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Airbnb Case Against NYC Stayed as Parties Discuss Potential Settlement

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London, UK - July 31, 2018: The buttons of the travel app Airbnb, surrounded by Amazon, ebay, News and other apps on the screen of an iPhone.

Counsel for Airbnb and the City of New York have filed a joint letter requesting a temporary stay for the consolidated actions, and for summary judgment motion deadlines. The parties requested the stay while they discuss a potential settlement. The letter stated, “[i]n light of the preliminary injunction in these actions, a temporary stay would not affect the status quo, and could avoid burdening the Court, as well as the parties, with unnecessary litigation.” The parties will keep the Court updated about the potential settlement within 30 days. The court granted the motion to stay.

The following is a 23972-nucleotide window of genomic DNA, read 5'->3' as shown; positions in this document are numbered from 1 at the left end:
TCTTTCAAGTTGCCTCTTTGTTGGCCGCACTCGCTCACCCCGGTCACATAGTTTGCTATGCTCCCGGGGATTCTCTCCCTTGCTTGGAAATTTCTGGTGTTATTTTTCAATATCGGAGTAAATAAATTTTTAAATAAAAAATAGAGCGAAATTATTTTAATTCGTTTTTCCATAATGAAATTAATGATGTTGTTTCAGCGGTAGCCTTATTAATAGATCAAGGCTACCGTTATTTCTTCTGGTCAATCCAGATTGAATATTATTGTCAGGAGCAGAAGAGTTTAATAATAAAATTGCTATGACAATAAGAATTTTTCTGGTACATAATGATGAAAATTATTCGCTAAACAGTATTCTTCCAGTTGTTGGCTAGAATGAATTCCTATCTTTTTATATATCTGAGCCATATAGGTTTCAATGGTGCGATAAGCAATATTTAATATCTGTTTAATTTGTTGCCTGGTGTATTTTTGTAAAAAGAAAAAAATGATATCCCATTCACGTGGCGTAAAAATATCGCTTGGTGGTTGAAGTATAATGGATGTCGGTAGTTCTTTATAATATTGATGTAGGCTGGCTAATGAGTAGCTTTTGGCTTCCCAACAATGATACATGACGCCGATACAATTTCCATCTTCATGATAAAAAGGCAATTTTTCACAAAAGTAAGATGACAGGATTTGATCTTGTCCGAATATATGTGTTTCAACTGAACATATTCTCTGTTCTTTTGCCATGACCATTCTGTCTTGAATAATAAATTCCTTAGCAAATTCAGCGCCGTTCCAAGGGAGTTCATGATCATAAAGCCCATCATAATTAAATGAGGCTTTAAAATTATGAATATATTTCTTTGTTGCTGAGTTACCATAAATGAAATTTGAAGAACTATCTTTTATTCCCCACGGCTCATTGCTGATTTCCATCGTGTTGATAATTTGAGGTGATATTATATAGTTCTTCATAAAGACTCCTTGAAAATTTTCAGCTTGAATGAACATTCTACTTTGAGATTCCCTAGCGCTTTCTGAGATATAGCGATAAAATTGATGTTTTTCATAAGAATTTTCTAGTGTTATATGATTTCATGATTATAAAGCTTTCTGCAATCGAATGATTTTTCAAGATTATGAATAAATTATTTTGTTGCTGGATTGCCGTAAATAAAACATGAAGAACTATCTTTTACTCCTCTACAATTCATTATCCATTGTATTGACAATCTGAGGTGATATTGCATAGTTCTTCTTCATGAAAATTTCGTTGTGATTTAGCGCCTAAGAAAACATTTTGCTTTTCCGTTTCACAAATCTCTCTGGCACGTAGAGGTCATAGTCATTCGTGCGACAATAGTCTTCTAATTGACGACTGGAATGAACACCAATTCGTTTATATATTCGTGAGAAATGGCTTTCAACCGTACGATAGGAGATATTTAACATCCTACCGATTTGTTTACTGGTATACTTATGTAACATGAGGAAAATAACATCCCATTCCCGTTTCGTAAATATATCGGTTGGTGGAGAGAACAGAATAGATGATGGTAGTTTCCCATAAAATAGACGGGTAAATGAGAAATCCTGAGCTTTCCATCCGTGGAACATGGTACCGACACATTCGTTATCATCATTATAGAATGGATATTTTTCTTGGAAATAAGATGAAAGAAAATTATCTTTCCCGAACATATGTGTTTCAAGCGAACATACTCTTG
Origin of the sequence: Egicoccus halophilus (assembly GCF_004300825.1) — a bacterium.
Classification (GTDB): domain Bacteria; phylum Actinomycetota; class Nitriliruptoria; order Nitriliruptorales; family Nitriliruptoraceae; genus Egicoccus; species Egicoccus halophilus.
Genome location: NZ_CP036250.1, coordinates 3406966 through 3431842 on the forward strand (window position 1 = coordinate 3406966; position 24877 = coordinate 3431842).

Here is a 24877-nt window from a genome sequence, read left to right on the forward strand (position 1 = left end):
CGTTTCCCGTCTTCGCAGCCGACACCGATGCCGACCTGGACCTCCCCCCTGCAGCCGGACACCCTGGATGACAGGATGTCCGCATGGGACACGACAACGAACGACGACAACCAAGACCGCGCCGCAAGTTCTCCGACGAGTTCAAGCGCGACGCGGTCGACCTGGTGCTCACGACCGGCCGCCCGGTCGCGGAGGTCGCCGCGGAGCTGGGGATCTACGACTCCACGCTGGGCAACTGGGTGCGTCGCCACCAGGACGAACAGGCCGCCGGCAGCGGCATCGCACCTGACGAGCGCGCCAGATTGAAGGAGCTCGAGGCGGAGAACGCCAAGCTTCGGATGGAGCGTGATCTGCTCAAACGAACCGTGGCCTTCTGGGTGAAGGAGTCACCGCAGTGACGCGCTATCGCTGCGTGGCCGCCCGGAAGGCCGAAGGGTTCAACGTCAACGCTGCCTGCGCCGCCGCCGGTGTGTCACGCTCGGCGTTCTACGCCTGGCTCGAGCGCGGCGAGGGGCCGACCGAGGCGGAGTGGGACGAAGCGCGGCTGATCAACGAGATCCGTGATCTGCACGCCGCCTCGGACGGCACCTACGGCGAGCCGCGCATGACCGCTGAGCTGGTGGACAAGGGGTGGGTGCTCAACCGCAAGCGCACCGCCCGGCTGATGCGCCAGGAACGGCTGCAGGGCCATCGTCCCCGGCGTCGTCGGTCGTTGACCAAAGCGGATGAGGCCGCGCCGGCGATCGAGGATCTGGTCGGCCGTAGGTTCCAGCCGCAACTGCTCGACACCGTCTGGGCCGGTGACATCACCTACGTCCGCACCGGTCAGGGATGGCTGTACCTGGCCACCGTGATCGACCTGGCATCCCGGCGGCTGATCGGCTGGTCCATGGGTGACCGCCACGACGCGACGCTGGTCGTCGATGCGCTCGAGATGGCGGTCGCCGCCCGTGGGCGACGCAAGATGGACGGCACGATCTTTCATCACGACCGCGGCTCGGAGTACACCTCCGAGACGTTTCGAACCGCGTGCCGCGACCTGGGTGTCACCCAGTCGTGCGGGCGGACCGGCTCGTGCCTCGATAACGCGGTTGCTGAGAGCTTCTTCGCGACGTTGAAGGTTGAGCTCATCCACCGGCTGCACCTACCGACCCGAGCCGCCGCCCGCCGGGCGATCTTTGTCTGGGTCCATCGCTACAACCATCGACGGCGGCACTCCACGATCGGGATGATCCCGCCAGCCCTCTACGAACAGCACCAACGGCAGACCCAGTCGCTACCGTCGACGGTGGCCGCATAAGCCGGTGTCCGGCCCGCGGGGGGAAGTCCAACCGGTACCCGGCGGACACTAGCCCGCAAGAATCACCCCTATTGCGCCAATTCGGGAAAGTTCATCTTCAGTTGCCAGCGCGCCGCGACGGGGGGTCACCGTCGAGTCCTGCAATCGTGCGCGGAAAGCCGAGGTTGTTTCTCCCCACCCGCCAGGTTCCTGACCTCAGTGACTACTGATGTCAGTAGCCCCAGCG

In the complaint, Airbnb sued the City of New York for a local law, which it alleged “is an extraordinary act of government overreach.” According to Airbnb, the new law was proposed by the city’s hotel lobby to try to get New Yorkers to not participate in home-sharing. The Homesharing Surveillance Ordinance “requires homesharing platforms to turn over an unprecedented amount of intimate personal data about their New York City hosts and whom they invite into their homes each month to a government enforcement agency…that works shoulder to shoulder with private investigators hired and paid by the hotel lobby.” Airbnb claimed that this law is unconstitutional and violates its First and Fourth Amendment rights, as well as the Stored Communications Act. Airbnb sought for the court to declare that the Homesharing Surveillance Ordinance violates the aforementioned Constitutional clauses and statutes, to prevent implementation and enforcement of the new piece of law, and to award relief.

Airbnb was granted a preliminary injunction “enjoining Local Law 2018/146, N.Y.C. Admin. Code § 26-2101-5, and such other relief as this Court deems just and proper.”

Airbnb is represented by Sullivan & Cromwell, as well as Kaplan Hecker & Fink. The suit is filed in the New York Southern District Court. The defendant’s opposition and reply are due on February 21.

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